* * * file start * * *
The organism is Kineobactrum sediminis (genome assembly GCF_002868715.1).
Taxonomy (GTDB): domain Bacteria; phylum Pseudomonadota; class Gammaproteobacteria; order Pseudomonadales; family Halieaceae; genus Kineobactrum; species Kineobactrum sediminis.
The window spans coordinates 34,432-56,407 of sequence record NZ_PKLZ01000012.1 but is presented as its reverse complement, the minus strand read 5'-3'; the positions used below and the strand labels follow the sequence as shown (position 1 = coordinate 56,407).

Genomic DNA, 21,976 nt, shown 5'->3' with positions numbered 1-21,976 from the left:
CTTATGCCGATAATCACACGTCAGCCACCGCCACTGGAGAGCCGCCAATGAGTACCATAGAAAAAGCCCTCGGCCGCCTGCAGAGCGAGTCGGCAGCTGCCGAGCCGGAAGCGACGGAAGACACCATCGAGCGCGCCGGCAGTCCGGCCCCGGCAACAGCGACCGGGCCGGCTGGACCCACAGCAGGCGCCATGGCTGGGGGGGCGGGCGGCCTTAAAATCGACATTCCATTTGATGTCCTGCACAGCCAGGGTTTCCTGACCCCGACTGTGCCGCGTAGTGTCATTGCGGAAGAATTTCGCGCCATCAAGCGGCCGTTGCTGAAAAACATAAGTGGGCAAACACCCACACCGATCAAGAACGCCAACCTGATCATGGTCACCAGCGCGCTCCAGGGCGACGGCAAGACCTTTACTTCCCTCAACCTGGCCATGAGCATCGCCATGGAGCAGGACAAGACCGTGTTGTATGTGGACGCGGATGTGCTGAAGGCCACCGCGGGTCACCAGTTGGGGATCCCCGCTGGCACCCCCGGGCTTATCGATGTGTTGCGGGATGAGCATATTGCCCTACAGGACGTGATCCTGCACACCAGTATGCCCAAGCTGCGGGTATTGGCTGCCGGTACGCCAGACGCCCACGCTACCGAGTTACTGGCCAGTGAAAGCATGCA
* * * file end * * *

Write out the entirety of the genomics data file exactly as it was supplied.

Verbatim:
The organism is Kineobactrum sediminis (genome assembly GCF_002868715.1).
Taxonomy (GTDB): domain Bacteria; phylum Pseudomonadota; class Gammaproteobacteria; order Pseudomonadales; family Halieaceae; genus Kineobactrum; species Kineobactrum sediminis.
The window spans coordinates 34,432-56,407 of sequence record NZ_PKLZ01000012.1 but is presented as its reverse complement, the minus strand read 5'-3'; the positions used below and the strand labels follow the sequence as shown (position 1 = coordinate 56,407).

Genomic DNA, 21,976 nt, shown 5'->3' with positions numbered 1-21,976 from the left:
CTTATGCCGATAATCACACGTCAGCCACCGCCACTGGAGAGCCGCCAATGAGTACCATAGAAAAAGCCCTCGGCCGCCTGCAGAGCGAGTCGGCAGCTGCCGAGCCGGAAGCGACGGAAGACACCATCGAGCGCGCCGGCAGTCCGGCCCCGGCAACAGCGACCGGGCCGGCTGGACCCACAGCAGGCGCCATGGCTGGGGGGGCGGGCGGCCTTAAAATCGACATTCCATTTGATGTCCTGCACAGCCAGGGTTTCCTGACCCCGACTGTGCCGCGTAGTGTCATTGCGGAAGAATTTCGCGCCATCAAGCGGCCGTTGCTGAAAAACATAAGTGGGCAAACACCCACACCGATCAAGAACGCCAACCTGATCATGGTCACCAGCGCGCTCCAGGGCGACGGCAAGACCTTTACTTCCCTCAACCTGGCCATGAGCATCGCCATGGAGCAGGACAAGACCGTGTTGTATGTGGACGCGGATGTGCTGAAGGCCACCGCGGGTCACCAGTTGGGGATCCCCGCTGGCACCCCCGGGCTTATCGATGTGTTGCGGGATGAGCATATTGCCCTACAGGACGTGATCCTGCACACCAGTATGCCCAAGCTGCGGGTATTGGCTGCCGGTACGCCAGACGCCCACGCTACCGAGTTACTGGCCAGTGAAAGCATGCA